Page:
, Volume 53, Issue 2, pp 73-78
Date: 11 Nov 2003

Anti-tumor immunity and autoimmunity: a balancing act of regulatory T cells

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Regulatory T (Treg) cell activity has been observed in anti-tumor and autoimmunity since the 1970s. Functional and molecular characterization of Treg cells has been made possible by the recent association of cell markers, such as CD25, CTLA-4, GITR, and Foxp3 gene product, with immunoregulatory activity. Here the influence of Treg cells in both anti-tumor immunity and autoimmunity was measured in BALB/c mice. Depletion of CD4+CD25+ Treg cells with CD25 mAb resulted in mammary tumor regression and increased susceptibility to thyroiditis. This in vivo priming to both tumor-associated antigens and self-thyroglobulin attests to the presence of otherwise undetectable immune effectors which are under negative regulation. Modulation of Treg cells is a powerful strategy in cancer therapy, but may potentiate autoimmune complications. Murine models exhibiting breakable tolerance to tumor-associated antigens, such as ErbB-2 (HER-2/neu), and increased susceptibility to autoimmunity following Treg-cell depletion are being established to test new vaccination or therapeutic strategies involving Treg-cell modulation.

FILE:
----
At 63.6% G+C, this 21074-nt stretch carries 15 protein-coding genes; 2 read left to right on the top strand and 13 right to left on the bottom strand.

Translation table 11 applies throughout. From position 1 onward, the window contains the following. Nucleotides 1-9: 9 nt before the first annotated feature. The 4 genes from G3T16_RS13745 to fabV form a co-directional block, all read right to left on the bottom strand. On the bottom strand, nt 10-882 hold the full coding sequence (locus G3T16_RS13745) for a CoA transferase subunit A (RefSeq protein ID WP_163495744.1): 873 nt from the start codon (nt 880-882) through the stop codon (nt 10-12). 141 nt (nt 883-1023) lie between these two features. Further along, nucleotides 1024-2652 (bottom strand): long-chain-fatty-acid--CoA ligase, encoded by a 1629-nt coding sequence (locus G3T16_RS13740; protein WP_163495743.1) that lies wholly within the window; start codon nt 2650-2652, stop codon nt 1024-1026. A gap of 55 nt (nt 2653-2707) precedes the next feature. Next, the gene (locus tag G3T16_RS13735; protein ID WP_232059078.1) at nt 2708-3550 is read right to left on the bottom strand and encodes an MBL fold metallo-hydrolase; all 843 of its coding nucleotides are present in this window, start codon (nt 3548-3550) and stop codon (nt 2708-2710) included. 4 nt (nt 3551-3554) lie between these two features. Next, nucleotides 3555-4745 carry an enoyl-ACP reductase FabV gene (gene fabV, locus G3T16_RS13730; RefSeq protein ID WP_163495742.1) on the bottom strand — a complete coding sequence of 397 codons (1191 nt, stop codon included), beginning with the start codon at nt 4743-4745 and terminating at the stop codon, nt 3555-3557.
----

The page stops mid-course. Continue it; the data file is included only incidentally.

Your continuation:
This article forms part of the Symposium in Writing “Inhibitors of immunosurveillance and anti-tumor immunity,” published in Vol. 53.